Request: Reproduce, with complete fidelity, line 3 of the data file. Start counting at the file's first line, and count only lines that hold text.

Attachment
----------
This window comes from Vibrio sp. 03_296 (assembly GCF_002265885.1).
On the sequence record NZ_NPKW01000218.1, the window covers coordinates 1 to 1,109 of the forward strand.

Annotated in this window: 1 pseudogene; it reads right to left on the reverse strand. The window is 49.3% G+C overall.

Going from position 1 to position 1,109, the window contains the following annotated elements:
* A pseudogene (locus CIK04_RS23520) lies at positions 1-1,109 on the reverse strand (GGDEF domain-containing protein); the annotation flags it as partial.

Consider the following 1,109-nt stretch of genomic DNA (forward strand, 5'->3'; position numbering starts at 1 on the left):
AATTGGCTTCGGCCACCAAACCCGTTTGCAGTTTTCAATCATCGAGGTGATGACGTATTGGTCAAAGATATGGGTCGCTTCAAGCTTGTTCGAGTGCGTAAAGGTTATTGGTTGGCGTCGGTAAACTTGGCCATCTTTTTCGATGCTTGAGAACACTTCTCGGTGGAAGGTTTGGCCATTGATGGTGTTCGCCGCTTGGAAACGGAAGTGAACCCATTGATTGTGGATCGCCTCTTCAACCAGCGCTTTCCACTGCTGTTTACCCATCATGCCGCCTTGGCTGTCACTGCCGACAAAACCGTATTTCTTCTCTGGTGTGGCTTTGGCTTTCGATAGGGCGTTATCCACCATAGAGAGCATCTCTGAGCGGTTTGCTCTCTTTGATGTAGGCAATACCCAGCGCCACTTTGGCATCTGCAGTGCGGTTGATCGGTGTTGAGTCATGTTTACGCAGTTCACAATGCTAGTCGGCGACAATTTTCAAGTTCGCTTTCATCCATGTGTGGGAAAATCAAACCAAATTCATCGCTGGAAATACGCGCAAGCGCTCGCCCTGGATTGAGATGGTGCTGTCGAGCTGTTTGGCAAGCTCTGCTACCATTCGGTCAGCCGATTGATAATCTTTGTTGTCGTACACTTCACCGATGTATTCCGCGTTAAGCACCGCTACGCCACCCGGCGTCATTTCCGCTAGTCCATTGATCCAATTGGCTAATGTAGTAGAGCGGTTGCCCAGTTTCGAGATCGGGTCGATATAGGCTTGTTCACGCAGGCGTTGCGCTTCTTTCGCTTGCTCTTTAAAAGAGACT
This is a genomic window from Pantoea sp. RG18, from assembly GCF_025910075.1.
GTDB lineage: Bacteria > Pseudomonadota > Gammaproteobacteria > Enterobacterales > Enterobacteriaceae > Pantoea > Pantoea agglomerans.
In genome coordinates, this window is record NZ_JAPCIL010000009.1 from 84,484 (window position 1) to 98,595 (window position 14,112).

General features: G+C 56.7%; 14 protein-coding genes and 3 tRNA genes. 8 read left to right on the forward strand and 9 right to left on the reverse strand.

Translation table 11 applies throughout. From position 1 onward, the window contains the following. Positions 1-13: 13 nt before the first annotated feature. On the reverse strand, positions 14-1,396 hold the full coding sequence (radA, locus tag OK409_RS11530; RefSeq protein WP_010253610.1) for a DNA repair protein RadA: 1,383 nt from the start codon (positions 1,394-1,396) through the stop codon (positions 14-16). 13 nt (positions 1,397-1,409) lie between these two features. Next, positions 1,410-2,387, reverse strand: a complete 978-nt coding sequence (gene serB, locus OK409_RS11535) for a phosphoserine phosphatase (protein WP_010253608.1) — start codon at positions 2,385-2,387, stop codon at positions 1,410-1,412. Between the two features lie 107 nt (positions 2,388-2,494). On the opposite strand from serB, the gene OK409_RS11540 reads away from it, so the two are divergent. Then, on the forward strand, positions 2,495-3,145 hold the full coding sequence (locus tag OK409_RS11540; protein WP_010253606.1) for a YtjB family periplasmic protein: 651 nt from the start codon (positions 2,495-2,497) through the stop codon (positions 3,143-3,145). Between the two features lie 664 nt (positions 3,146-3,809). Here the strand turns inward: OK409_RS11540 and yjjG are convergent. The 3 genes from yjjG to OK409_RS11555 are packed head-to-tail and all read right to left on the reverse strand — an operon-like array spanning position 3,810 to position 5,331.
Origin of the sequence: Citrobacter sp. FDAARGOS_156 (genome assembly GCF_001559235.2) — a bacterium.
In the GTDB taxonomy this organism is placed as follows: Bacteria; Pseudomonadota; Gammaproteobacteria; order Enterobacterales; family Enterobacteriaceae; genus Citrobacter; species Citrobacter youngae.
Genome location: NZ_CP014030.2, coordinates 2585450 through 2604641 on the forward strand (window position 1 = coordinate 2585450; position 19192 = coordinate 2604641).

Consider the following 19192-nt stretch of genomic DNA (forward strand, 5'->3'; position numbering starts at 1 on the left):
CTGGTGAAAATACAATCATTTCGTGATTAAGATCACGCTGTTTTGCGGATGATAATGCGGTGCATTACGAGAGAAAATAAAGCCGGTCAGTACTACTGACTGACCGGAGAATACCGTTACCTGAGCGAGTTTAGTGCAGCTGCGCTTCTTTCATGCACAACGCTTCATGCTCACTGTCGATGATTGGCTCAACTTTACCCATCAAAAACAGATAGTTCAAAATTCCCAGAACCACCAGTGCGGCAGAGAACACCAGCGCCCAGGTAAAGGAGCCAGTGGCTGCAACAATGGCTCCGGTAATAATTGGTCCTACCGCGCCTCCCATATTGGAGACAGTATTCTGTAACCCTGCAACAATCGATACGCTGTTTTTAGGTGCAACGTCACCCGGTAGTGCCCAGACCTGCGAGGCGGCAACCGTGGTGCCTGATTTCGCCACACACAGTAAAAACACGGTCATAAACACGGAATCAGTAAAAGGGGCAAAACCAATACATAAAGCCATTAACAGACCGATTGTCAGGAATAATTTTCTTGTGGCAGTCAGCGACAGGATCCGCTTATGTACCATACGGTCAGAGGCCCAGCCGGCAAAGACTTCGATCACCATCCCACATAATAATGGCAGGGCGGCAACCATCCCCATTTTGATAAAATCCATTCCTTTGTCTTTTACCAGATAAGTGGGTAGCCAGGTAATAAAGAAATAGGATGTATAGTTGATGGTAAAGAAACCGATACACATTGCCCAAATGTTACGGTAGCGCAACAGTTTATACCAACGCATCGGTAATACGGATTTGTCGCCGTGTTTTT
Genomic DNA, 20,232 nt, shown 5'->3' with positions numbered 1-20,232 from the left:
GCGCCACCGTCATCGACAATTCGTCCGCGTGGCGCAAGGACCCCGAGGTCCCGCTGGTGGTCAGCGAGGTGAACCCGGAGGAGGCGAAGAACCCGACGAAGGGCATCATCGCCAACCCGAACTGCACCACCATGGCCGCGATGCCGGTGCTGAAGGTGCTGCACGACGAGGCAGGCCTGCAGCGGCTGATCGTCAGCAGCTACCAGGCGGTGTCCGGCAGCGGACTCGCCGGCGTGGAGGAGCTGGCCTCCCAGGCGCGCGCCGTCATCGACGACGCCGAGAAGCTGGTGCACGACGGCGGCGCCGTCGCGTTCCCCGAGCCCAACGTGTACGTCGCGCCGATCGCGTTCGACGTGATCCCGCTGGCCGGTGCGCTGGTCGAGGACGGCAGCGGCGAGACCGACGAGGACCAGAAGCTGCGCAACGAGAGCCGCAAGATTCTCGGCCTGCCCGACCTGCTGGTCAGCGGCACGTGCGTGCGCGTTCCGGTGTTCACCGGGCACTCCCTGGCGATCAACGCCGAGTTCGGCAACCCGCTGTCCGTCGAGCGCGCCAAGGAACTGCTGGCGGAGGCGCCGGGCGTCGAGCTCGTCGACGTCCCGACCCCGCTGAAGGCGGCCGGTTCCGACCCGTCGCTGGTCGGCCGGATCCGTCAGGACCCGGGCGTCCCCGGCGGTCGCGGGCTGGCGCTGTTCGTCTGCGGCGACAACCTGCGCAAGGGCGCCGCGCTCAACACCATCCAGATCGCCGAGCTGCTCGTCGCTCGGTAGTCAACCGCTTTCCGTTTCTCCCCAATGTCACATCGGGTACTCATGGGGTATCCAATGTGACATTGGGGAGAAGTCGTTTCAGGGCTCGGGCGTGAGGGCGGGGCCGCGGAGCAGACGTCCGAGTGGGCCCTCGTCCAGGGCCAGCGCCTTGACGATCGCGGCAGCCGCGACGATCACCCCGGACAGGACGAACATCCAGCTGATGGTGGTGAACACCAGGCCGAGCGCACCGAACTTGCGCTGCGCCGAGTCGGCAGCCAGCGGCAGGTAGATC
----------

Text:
Annotated in this window: 1 pseudogene; it reads right to left on the reverse strand. The window is 49.3% G+C overall.